These are biological facts. At this point there is so many evidence for these three points that it would be stupid to say that they are not true.

    And we know that testosteron leeds to high levels of agression, muscular groth and the developing of a beard. And it is for sure that there are other effects still uncovert, but we don’t know what these effects are, nor do we know how all these sexualhormons interact with the neurotransmittter-system, the enviromentalfactors or with mutations and SNP’s (singel-nucleotid Polymorphism).

    So the problem i see in the whole discussion is:
    We don’t know the basics.

    If the sexual hormons dictate that males and females will develope some kind of different intrests in life than trying to influence this with some kind of enviromental factors like some kind of special education, it will allways be an up-hill battle.
    But maybe it is not the hormons, maybe it is the neurotransmitter system.

    We know that there is an sexual dimorphism on the level of brain-function, hormon-status and even neurotransmitter-leves but we don’t know how or if this affects the mental status, the life choises or the behavior of males and females. We know that there is a sexual dimorphism on these levels but we don’t know if it has an external effect besides from physical effects. It is likley but unsure, especially when you keep in mind that the enviroment can have a gigantic influence on human behavior, but the biological systems have too.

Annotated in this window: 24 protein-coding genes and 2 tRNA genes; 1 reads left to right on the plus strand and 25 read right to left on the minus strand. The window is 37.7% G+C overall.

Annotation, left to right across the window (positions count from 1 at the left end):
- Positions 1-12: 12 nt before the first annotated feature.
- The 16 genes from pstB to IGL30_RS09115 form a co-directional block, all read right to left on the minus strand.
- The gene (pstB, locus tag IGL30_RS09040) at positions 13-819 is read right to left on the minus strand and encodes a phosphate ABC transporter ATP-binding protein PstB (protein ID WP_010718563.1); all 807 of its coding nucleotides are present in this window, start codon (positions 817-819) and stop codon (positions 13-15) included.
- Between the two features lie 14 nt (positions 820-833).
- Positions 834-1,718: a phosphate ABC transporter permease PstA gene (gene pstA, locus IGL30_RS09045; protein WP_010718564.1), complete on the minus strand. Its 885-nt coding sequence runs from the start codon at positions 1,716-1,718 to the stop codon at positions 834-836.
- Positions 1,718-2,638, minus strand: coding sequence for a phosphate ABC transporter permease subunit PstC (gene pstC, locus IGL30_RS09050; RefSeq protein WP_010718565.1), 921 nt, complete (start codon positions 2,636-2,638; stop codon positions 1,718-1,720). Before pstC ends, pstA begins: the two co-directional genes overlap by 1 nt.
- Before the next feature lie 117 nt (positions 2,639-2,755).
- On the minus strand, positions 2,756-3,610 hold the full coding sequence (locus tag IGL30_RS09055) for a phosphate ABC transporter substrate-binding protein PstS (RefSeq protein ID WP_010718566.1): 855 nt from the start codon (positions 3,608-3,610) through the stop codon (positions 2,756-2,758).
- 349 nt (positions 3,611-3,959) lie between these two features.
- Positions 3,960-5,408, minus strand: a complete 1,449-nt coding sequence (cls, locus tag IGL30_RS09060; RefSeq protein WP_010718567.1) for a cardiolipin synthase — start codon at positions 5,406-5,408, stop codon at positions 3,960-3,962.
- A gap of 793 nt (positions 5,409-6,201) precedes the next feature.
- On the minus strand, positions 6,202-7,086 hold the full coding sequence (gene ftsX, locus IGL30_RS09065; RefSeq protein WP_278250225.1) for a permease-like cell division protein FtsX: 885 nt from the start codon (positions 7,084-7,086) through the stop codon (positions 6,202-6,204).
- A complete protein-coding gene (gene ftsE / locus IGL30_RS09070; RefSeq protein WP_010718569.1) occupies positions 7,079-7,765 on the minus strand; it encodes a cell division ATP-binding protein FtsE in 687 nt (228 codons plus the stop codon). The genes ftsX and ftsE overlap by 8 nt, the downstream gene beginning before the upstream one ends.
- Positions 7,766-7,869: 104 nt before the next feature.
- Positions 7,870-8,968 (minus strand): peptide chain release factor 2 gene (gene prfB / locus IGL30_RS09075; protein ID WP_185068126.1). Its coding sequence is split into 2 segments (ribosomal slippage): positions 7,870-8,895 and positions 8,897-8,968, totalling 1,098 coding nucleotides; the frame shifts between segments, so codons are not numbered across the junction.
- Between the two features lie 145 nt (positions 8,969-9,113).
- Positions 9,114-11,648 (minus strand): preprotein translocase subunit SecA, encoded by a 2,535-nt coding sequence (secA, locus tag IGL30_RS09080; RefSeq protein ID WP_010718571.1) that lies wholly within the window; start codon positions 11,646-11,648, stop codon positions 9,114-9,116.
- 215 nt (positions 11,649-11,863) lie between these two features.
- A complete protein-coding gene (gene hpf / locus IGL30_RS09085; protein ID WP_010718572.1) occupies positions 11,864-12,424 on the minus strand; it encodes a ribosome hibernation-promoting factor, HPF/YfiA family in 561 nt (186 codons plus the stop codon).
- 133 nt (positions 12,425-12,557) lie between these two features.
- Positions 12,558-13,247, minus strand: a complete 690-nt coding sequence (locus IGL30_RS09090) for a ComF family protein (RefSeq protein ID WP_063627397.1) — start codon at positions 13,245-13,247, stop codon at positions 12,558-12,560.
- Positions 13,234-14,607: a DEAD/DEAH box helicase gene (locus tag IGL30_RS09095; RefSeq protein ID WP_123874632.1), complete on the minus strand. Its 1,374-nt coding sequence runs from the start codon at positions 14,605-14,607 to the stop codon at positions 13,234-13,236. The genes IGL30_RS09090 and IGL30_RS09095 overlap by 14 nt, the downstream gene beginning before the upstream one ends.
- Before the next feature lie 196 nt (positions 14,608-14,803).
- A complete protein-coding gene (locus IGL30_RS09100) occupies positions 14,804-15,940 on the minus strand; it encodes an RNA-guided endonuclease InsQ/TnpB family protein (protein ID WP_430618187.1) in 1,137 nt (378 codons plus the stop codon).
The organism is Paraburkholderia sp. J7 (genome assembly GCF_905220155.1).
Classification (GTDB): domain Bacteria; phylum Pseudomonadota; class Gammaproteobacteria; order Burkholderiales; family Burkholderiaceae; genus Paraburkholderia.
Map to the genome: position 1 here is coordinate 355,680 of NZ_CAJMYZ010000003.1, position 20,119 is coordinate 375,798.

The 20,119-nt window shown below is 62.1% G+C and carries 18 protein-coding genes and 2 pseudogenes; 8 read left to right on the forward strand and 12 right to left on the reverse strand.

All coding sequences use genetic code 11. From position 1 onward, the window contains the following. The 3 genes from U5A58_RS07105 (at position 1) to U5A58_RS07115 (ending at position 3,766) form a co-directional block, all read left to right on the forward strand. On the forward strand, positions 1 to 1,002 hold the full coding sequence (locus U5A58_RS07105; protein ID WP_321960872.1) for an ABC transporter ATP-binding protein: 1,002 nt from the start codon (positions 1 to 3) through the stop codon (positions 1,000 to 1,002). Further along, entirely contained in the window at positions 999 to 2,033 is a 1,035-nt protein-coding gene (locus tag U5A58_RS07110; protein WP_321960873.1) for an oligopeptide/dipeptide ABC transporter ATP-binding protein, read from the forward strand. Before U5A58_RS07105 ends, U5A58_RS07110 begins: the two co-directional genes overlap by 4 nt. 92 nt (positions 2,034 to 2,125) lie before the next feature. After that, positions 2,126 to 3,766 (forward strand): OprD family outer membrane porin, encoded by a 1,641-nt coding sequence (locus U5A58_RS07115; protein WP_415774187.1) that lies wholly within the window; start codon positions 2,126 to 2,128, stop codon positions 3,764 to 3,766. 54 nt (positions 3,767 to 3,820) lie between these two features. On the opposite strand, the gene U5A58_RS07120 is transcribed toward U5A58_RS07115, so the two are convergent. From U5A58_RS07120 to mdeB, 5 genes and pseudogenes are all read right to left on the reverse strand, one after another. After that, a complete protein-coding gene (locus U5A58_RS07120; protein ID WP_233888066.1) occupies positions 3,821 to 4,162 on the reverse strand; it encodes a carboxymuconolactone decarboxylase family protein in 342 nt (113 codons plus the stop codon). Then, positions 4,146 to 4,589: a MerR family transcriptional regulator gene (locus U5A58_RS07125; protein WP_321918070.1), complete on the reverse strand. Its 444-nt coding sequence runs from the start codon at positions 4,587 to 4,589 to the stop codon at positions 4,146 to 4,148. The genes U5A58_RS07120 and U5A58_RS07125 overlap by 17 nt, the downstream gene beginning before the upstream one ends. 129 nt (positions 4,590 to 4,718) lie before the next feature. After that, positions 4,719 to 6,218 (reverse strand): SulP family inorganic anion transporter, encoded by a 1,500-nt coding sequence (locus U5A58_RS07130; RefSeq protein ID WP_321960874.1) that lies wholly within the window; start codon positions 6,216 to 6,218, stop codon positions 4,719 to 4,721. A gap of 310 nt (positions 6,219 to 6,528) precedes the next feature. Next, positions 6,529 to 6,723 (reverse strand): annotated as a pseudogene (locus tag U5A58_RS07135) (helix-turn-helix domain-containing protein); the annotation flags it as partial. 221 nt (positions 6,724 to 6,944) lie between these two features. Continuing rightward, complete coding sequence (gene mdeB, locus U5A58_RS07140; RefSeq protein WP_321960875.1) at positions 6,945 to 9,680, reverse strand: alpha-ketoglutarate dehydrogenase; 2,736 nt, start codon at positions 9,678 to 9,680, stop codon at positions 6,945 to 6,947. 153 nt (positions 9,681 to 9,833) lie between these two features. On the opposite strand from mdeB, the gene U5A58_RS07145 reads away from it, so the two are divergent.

So to give a short over view:
    Yes there is a sexual dimorphism in humans.
    And yes it has effects on important parts of the systems that are responsible for the behavior of humans.
    BUT we don’t know what these effects are. And how to influence them.

    And of course all behavior studies done are very unclear in their results because you can change your hormonsystem AND your neurotransmitter system by having a different gender but also by the food your eating, the health you are in (cortisol for an example has higher concentration when you are under stress, and cortisol can lead to euphoria and even to mania), and finally you can influence it by genetic mutations and by epigenetic (yes your DNA can change it self and adapt that way to changings in the enviroment without mutations. Look it up it is really interesting how that works.)

    So all in all to say that there is no sexual dimorphism in the behavior is just not correct form an scientific point of view. But to say that there is a sexual dimorphism in the behavior is also not correct.

    There is scientific data that suggest that there might be a sexual dimorphism and the is a possible explanation in the different concentration of the sexual hormons and neurotransmitters BUT it has not yet been possible to draw a clear connection from the physiologic differences to differences in the behavior. There is the suggestion that there is a connection but it is not yet shown.